Photography is always celebrated for its ability to "capture memories", but there is a problem for those of us involved in the memory apprehension business - memories, by definition, develop after the event, whilst photographs have to be taken whilst the event is in progress. One way around this would be the development of a "retrospective memory camera" capable of going back in time and capturing a decent large format jpeg image of something that occurred long ago; but whilst such cameras are no doubt in development in some recess of Silicon Valley, it will be well after the lifetime of my memory when they become available on Amazon Prime. This means that we photographers are stuck with having to try and guess what might be memories in the future and capture and store them now - just in case.
Take, for example, the radio: which is a topic I turned my attention to after a radio made an appearance in this week's Sepia Saturday prompt. Having lived most of my life in the twentieth century, radios have always been an important part of my life. I dare say that I could make a decent stab at a short autobiography entitled "My Life In Twenty Radios", because different radios have punctuated my life like a series of AM/FM punctuation marks. The only problem I would have with such an undertaking would be to find a suitable picture for the front cover.
Radios may have been central to my life, but they always tend to be peripheral to my photographs. I can think back to the first radio I became familiar with - an enormous wooden "radiogram" that could still play 78rpm records and had long-wave stations like Velthem, Munchen and Stavanger - but unfortunately my thoughts cannot rely on a supporting image.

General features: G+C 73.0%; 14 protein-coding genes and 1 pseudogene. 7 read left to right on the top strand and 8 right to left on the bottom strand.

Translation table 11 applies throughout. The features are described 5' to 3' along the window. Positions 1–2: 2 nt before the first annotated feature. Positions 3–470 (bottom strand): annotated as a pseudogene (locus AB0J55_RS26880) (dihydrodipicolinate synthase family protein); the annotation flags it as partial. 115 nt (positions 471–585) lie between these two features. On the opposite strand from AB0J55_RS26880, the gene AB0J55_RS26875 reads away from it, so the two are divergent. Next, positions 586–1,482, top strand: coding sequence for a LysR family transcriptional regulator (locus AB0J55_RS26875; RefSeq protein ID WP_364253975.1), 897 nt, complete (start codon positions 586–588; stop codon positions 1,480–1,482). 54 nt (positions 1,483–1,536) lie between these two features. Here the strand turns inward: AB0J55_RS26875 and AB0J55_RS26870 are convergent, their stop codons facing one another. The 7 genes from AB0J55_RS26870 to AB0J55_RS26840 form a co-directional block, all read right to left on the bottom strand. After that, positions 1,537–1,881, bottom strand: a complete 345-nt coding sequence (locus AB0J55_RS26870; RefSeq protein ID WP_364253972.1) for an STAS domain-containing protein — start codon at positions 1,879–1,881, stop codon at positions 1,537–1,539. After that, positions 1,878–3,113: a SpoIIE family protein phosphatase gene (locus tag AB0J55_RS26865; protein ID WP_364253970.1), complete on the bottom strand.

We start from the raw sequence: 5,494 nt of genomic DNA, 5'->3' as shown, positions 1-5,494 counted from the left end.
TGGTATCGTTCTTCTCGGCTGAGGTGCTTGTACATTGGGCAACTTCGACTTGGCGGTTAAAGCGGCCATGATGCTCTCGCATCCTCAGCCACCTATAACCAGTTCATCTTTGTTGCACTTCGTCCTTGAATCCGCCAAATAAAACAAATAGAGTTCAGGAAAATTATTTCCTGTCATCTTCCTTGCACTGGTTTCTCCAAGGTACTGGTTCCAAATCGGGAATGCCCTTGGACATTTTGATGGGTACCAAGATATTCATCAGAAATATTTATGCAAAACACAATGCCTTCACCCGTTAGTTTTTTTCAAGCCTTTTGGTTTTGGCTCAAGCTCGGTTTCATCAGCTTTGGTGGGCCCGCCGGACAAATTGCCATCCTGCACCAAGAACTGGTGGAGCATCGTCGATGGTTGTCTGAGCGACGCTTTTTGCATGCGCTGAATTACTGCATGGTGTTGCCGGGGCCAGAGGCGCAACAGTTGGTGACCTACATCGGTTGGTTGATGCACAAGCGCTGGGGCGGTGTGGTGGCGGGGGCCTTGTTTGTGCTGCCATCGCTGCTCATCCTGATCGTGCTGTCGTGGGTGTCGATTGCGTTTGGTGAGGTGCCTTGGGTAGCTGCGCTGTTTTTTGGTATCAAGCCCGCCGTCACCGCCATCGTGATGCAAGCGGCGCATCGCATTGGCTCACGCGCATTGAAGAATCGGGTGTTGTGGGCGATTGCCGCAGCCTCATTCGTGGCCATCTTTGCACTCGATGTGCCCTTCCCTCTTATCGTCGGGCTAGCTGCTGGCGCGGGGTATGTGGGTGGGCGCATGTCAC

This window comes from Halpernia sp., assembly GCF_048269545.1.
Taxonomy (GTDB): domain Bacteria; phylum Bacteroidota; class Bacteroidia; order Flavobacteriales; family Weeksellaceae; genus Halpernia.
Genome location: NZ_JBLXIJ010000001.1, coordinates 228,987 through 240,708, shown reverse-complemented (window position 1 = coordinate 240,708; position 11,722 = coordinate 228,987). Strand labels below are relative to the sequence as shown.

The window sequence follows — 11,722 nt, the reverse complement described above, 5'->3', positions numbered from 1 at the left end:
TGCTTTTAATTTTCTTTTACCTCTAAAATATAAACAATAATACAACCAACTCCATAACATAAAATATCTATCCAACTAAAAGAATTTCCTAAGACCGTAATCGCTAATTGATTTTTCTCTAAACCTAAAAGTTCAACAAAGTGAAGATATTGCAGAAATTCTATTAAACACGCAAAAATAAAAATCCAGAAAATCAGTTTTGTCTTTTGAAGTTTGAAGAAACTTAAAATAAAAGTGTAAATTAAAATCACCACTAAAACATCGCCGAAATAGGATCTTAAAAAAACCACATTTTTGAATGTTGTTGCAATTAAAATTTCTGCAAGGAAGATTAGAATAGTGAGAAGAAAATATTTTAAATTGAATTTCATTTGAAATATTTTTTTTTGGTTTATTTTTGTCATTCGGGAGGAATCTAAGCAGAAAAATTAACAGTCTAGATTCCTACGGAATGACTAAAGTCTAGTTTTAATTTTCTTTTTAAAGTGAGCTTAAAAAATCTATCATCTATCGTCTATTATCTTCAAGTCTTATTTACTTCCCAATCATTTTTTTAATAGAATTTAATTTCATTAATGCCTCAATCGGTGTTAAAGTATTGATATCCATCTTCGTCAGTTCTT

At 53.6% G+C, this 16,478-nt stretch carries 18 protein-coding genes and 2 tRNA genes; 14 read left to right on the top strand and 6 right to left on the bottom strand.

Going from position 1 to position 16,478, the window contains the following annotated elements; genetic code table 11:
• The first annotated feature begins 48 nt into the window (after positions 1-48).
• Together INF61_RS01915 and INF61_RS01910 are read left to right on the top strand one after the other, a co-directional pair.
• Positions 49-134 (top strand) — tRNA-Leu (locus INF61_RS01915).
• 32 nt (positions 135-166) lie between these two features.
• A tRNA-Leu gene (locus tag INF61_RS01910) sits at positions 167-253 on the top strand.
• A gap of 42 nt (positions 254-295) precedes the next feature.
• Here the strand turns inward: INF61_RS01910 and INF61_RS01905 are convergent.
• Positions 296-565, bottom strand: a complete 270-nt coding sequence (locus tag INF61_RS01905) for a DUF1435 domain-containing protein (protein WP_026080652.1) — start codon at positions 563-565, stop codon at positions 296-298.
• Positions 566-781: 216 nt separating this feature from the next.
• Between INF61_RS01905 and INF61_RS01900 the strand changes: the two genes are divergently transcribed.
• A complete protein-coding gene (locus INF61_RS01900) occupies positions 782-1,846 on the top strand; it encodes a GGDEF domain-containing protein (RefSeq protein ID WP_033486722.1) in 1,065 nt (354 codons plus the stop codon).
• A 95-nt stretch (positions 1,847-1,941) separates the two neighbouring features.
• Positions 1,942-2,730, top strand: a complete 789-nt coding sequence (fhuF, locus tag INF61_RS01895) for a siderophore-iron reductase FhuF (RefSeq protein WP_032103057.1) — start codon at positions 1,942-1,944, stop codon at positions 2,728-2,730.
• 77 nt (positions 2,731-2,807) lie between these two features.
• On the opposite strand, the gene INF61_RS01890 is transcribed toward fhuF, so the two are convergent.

When I became a teenager, my parents bought be a Japanese transistor radio and for many years it was my prize possession. I would walk with it, eat with it and sleep with it: we were inseparable - whilst I fought the ravages of teenage acne, it valiantly attempting to connect with the waves emanating from Radio Luxembourg. But whilst I have endless photographs of my first girlfriends, my fathers' cars, and even the neighbours cat - I have no surviving photograph of that beloved transistor radio.
I recall later radios - wood and plastic affairs with chunky push buttons and circular dials - but if these survive in the photographic record, it is merely because they sneaked their way into a photograph by virtue of a lens that was a little too wide-angled.
Most of all, I remember a wonderful old Bakelite radio that I bought for ten bob in a junk shop and became my constant companion whilst I was away at College and University. I was convinced that I had a photograph of that somewhere - to such an extent that I spent a couple of hours this morning going through my entire negative archives in search of it. I couldn't find it because I doubt that it exists - it is merely a photograph that, in retrospect, I wish I had taken. To see it you will have to be patient and await the development of the Retrospective Memory Camera.
To see more captured memories based on this weeks theme image go to the Sepia Saturday Blog and follow the links.